^
^
(24)
^
^
Since labor and capital are combined according to a CobbDouglas production function and capital is constant,
r = w + n.
n = J{w + J[(1) + ]}1(w),
r = w + J{w + J[(1) + ]}1(w).
^
^
^
^
^
^
^
^
(25)
^
^
^
^
^
N =  (1J){(1J) + (1) + }1(w).
^
^
If w increase by the full amount of the devaluation, supply curve shifts upward by the same percentage as the exchange rate.
If CES function were assumed for the production of value added, when w < , increase in supply price would be larger the lower the elasticity of substitution between labor and capital.
^
Effects Through Costs of Working Capital
Assumptions:
Representative firm's profits:
N = PNyN(nN, ON)  nN – EON – iPNhn(·)
+ iPNho(·).
dyN/dnN = N[1 + ihn (·)],
dyN/dON = z[1 + iho (·)].
NnN
NnN
These equations can be solved for labor and imported input demand functions:
nN = nN(N, z, i),
ON = ON(N, z, i).
yN = yN(N, z, i).
?


d
d
?


d
d



(32)
s
s
yT = yT(T, i),
where T = w/E.
CavalloPatman effect:


(33)
s
s
shifts the output supply curve upward.
Effect of working capital costs on the elasticitiesof (32) and (33) curves.
Four alternative empirical approaches to analyze contractionary effects of devaluation:
Díaz Alejandro's (1965):
Cooper (1971):
Killick, Malik, and Manuel (1992):
Kamin (1988):
Statistical tests for significance of changes over time for each economic indicator for both
Edwards (1989b):
Donovan (1981):
Reductions in GDP growth were registered only for those programs aimed at import restraint.
Donovan (1982):
Gylfason (1987):
Sheehey (1986):
Edwards (1986):
Estimates model of real output behavior.
Edwards (1989b):
Anticipated depreciation of real exchange rate:
Unanticipated devaluation:
This implies an unanticipated increase in prices, which stimulates aggregate supply.
Kamin (1988):
Devaluations associated with other stabilization policies, but they are also large, isolated events that occur only sporadically.
Gylfason and Schmid (1983):
Gylfason and Risager (1984):
While devaluation is expansionary in developed economies, it is contractionary in developing countries.
Solimano (1986):
Branson (1986):
Uses twosector model with sticky prices, wage indexing, and imported intermediate goods.
Roca and Priale (1987):
Kamas (1992):
Distingished traditional and nontraditional exports.
Limitations of beforeafter approach:
Limitations of control group approach:
Limitations of simulation approach:
Limitations of econometric studies:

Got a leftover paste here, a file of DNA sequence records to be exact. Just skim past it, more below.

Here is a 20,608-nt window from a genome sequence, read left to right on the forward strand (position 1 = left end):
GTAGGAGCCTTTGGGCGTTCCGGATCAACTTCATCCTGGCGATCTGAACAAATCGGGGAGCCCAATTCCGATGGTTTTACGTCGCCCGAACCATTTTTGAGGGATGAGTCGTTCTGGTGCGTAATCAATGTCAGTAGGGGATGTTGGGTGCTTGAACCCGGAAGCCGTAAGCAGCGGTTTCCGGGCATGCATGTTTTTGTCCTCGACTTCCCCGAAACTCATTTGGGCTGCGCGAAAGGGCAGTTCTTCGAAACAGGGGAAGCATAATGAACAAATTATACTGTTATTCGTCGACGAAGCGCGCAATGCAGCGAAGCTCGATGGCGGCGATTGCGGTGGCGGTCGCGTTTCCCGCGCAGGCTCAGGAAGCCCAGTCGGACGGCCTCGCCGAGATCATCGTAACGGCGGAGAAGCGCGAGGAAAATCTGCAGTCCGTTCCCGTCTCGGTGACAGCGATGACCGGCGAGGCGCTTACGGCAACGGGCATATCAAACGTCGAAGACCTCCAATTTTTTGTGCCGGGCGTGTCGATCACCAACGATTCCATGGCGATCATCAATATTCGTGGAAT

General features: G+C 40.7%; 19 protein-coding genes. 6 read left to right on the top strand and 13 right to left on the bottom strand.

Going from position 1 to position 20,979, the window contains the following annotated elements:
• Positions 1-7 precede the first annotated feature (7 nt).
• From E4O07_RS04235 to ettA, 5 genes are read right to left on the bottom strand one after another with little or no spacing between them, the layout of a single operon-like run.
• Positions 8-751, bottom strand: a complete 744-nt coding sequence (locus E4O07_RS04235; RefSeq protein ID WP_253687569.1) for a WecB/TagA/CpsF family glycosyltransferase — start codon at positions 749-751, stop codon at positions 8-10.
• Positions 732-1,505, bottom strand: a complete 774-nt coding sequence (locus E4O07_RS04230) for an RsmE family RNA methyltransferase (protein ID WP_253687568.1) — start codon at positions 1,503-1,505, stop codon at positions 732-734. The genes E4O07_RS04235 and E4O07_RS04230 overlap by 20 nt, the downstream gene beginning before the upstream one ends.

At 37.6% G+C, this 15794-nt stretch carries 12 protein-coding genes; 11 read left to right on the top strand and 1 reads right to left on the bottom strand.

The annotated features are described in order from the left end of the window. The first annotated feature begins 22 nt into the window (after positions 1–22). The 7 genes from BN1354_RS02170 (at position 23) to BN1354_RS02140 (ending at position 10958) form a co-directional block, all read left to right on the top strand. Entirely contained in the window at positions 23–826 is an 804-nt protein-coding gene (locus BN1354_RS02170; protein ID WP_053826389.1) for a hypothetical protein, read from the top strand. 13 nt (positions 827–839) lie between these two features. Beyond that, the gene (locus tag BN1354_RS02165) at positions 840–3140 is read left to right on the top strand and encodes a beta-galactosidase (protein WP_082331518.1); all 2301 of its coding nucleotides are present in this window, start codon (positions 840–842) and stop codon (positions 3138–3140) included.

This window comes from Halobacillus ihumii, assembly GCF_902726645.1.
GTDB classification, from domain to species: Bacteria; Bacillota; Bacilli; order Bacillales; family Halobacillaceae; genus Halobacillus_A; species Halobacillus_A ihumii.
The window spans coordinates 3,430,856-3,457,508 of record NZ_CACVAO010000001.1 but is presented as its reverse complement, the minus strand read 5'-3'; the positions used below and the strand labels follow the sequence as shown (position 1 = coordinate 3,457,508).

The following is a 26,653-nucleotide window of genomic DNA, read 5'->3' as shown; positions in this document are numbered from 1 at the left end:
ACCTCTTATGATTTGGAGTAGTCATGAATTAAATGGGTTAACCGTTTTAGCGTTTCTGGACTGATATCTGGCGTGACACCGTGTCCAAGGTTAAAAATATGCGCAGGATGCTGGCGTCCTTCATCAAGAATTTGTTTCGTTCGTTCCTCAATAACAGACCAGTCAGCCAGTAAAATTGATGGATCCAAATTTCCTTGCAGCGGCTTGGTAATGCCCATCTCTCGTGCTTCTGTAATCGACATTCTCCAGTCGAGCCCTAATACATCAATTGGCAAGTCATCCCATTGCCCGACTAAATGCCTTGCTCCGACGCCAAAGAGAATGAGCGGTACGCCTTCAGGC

Households allocate a constant fraction of their total expenditures to each of the two goods in every period.
Real household financial wealth in terms of importables (a) consists of
Under fixed nominal exchange rates, this implies that domestic nominal interest rate (real rate r plus rate of inflation ) is equal to the foreign interest rate.
^
^
Private wealth accumulation measured in terms of importables is equal to
a = y   c(y  , i* + z, za) + i*a
– (i*+)md(y, i* + ),
md(·): real demand for money;
: devaluation rate.
.
^
(34)
Government is assumed to consume the same two goods and to finance its expenditures
Current account of the balance of payments will be equal to private saving.
yN(, z) = z1  c(y  , i* + z, za) + gN,
yN(·): supply function for nontraded goods;
gN: exogenous level of government consumption of such goods.
.
^
s
(35)
s
(34) and (35) together determine paths of real exchange rate and real wealth.
.
^
Targeting the Real Exchange Rate
So internal balance is maintained by changes in the aggregate price level.
y()   c[y(), a; i*] + i*a – (i*+)md(·) = 0,
yN()  c[y(), a; i*] – gN = 0.
.
(36)
(37)
Implication: real shocks have consequences for the equilibrium domestic inflation rate under realexchangerate targeting.
.
Figure 8.1: determination of equilibrium.
.
^
.
Effects of Macroeconomic Shocks
Effects of an improvement in terms of trade (increase in ):
.
Improvement in terms of trade raises real product wage in the home goods sector and causes reduction in the supply of nontradable goods.
With domestic credit and foreign assets being perfect substitutes, a reduction in stock of credit would be offset by private sector through reduction of its rate of accumulation of foreign assets.